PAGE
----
Model history: Along with works driver and development engineer Ken Miles, Carroll Shelby looked at ways to further improve the performance of the Cobra racing car ahead of the 1965 season. In good American tradition, although Miles was actually British, the two found that shoe-horning an even bigger engine into the AC-supplied chassis to be best solution. This was, however, such a substantial change that for homologation purposes 100 examples had to be produced. Shelby had had no problems selling his Cobras before, so he believed this to be a relatively minor issue.
Miles and Shelby had set their sights on a very special '390' Ford V8 that was being developed for NASCAR. Cast from aluminium, it was exceptionally light but considerably more powerful than the small-block V8 previously used. One was used in an experimental Cobra developed and raced very successfully by Miles. Unfortunately, these high performance engines were in short supply and Ford's NASCAR teams objected to sharing them with the Cobra program. This forced Shelby and Miles to compromise and settle for the more readily available and far less exotic '427' big-block V8.
Displacing just under seven litres, it was heavier and bigger than the existing Cobra engines. The weight was kept down by using thin-wall casting but nevertheless substantial changes to the chassis were required to improve the handling characteristics. The single biggest improvement was the uprated suspension, which now used coil springs on all four corners instead of the transverse semi-elliptic leaf springs of the original design. With the help of Ford's sophisticated computers, the chassis design was revised, growing both in width and length to cope with the size and power of the engine.
The revised designs and an order for 100 chassis were sent to AC in England where the chassis were constructed. Unknown to Shelby, the design was further compromised when AC got a great deal on the original length tubing. So the short wheelbase was retained while the width was increased. Wider wheels and tyres were also fitted to cope with the additional power. These required a restyled body with sizeable, flared fenders. Fitted with the body, which was finished in primer, the rolling chassis were airlifted from England to Shelby's facility in Venice, California for completion.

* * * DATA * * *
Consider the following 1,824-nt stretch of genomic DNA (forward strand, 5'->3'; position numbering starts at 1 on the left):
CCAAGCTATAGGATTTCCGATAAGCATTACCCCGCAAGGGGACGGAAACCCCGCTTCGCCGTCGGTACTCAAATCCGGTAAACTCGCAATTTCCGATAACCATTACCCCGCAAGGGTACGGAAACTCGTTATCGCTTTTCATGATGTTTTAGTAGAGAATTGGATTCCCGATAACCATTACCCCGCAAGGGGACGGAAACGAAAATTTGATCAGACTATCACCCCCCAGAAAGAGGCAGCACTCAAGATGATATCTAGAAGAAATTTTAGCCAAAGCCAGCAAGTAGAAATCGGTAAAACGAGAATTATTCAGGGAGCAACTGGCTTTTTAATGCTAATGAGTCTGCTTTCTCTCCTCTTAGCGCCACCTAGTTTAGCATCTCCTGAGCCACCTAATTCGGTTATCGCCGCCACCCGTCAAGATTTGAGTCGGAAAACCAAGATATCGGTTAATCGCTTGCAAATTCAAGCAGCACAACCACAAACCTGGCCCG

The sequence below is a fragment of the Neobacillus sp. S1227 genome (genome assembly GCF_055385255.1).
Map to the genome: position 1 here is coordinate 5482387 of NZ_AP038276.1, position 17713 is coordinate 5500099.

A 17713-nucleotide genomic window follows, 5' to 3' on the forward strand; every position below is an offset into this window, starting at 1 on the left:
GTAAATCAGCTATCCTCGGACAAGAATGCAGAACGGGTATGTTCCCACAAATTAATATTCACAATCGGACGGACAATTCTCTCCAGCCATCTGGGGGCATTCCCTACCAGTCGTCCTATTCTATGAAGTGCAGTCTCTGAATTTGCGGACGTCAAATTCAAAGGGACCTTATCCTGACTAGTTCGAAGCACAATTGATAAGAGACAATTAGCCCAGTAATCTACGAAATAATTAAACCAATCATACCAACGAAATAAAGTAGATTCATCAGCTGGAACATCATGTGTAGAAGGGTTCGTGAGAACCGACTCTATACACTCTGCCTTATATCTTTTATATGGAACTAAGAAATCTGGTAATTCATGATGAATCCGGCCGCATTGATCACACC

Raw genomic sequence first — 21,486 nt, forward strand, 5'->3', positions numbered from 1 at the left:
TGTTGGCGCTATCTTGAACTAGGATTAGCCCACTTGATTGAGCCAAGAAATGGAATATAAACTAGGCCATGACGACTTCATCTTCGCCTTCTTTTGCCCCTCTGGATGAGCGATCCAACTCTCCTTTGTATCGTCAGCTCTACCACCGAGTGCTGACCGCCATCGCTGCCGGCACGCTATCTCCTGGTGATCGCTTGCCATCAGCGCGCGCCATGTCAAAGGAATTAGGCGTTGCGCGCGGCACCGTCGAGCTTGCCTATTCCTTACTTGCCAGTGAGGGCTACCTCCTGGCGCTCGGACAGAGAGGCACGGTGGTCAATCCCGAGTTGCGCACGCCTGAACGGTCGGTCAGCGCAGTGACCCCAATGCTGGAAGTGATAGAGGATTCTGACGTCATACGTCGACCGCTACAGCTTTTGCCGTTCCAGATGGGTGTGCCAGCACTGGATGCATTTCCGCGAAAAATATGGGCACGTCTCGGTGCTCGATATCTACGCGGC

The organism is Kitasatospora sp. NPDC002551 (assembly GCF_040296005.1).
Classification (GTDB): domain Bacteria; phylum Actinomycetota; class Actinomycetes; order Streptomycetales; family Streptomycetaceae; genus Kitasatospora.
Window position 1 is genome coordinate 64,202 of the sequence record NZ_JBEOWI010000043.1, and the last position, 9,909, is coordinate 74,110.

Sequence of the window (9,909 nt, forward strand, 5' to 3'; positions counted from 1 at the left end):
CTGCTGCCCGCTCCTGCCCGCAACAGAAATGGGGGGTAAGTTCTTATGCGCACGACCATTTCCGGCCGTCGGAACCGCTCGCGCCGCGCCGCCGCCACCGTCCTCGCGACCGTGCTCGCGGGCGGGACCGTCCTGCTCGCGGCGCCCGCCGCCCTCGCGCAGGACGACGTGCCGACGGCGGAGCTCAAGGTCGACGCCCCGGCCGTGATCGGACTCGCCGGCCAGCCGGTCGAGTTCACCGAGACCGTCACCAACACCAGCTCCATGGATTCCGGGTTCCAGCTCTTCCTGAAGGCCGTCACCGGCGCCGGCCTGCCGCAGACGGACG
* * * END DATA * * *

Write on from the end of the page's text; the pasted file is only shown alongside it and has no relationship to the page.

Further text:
By the time the FIA inspectors arrived at Shelby American, early in 1965, only 51 examples had been produced and homologation for the GT class was refused. At that time 16 had already been shipped to customers in full racing trim but the rest were instantly made unsaleable. In June, the FIA announced a new 'Competition GT' class for which the production minimum was conveniently set at 50 examples. Although this seemed perfect for Shelby, it wasn't as eligible for the same class was the Ford GT40. This program had priority, and to prevent any embarrassing situations, Shelby promised Ford, he would not campaign the new 427 Cobra.
Even though the big-block had been homologated, only two additional racing cars were sold as many of Shelby's customers switched from GT to sports car racing. Only raced by privateers, the Cobra 427 was nevertheless very successful. One of the best results was a rare outright win against prototypes for an open Cobra, at Brands Hatch in 1966. The 30-odd competition cars that had already been completed lingered on Shelby's lot until it was decided to sell them for use on the street. Equipped with only the bare necessities, these were known as the Semi Competition or S/C and marketed as the fastest road car in the world.
In addition to the Competition and S/C variants, Shelby eventually also constructed a run of over 200, slightly more docile Cobra 427 road cars. So his early intuition had proven correct but he had just had too little time to get the cars ready in time for homologation. Production ceased in 1967, and the 427 remains as the final iteration of the original Cobra. Thanks to its heavy engine and short chassis the big-block Cobra's handing does not have the best of reputation, although its slightly lazier engine does reputedly make it easier to drive than the high strung 289 Cobra. We can only imagine what a phenomenal machine it could have been had the 390 V8 been available and the proper length tubing been used.
Invoiced by AC on October 26, 1967 this is the very last Shelby Cobra constructed. Built as a road car, it is powered by a big-block engine that is rated at around 425 bhp. Like the final 60 cars built, it does not have an additional oil cooler opening under the radiator. Having covered only around 6,000 miles from new, this very important Cobra has survived in remarkably original condition. Chassis CSX3360 is seen here during the 2012 Pebble Beach Concours d'Elegance, where the 50th anniversary of the Cobra was celebrated.